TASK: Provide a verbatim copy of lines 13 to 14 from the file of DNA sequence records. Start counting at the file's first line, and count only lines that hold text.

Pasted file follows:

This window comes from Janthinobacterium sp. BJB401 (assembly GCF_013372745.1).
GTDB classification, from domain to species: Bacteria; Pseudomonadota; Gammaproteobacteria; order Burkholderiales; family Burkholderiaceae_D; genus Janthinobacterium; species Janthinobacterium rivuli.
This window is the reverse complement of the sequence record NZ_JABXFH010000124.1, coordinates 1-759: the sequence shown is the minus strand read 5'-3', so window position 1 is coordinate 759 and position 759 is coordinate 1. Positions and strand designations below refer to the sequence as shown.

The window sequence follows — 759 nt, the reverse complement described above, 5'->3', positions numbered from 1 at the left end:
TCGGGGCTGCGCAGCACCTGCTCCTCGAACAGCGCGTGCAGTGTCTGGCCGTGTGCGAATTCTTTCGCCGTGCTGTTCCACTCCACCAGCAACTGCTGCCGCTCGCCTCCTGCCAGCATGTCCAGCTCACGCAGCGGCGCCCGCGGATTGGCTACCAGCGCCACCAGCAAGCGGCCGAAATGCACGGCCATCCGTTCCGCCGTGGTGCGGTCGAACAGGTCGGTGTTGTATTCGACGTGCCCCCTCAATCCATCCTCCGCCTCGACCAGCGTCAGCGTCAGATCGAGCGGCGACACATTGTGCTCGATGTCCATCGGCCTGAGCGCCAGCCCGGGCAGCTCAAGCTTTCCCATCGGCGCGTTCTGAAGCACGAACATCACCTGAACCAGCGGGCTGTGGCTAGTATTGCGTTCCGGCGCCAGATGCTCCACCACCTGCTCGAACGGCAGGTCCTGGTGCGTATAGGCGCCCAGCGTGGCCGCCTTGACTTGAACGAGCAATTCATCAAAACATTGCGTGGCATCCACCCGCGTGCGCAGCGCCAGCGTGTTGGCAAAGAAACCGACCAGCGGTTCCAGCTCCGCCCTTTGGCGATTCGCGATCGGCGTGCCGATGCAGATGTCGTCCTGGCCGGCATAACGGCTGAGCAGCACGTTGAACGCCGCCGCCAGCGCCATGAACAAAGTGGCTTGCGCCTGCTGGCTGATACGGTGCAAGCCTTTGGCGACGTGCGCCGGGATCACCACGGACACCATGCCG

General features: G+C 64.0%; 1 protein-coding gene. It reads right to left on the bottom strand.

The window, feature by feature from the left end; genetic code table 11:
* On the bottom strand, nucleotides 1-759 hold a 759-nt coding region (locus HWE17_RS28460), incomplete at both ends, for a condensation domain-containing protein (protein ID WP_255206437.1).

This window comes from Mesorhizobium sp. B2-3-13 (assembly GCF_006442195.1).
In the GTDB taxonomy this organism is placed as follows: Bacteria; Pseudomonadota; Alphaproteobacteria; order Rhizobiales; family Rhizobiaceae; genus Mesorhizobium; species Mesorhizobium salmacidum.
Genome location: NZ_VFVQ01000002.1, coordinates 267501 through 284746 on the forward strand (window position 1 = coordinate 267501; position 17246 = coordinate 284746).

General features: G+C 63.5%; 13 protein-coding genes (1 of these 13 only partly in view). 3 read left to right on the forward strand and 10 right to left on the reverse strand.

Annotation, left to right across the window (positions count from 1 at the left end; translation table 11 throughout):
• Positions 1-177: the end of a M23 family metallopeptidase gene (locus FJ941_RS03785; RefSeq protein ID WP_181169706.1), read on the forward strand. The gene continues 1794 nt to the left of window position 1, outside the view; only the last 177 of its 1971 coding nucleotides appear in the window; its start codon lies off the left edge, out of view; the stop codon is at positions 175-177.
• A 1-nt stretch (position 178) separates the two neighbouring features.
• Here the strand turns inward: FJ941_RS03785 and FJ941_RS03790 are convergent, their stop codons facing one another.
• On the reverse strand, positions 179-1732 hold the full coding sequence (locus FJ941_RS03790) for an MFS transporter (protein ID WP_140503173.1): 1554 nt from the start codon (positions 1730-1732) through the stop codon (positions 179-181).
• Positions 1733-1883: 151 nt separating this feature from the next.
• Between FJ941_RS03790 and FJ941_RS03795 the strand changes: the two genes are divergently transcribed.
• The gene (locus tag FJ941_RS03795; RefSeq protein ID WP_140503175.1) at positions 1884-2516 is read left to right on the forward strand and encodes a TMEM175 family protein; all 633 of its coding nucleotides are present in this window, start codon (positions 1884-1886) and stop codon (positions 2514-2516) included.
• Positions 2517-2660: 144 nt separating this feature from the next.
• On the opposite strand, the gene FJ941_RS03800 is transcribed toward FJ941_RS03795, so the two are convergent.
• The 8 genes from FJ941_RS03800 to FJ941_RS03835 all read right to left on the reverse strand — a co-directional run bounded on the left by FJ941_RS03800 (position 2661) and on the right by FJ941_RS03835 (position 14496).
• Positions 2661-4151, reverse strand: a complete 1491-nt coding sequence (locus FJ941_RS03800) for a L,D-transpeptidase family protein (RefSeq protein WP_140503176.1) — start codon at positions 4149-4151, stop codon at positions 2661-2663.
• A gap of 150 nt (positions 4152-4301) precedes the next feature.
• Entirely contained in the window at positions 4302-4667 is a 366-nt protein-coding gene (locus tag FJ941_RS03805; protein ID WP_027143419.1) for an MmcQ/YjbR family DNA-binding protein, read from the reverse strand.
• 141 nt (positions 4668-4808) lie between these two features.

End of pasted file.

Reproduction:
Annotation, left to right across the window (positions count from 1 at the left end; translation table 11 throughout):
• Positions 1-177: the end of a M23 family metallopeptidase gene (locus FJ941_RS03785; RefSeq protein ID WP_181169706.1), read on the forward strand. The gene continues 1794 nt to the left of window position 1, outside the view; only the last 177 of its 1971 coding nucleotides appear in the window; its start codon lies off the left edge, out of view; the stop codon is at positions 175-177.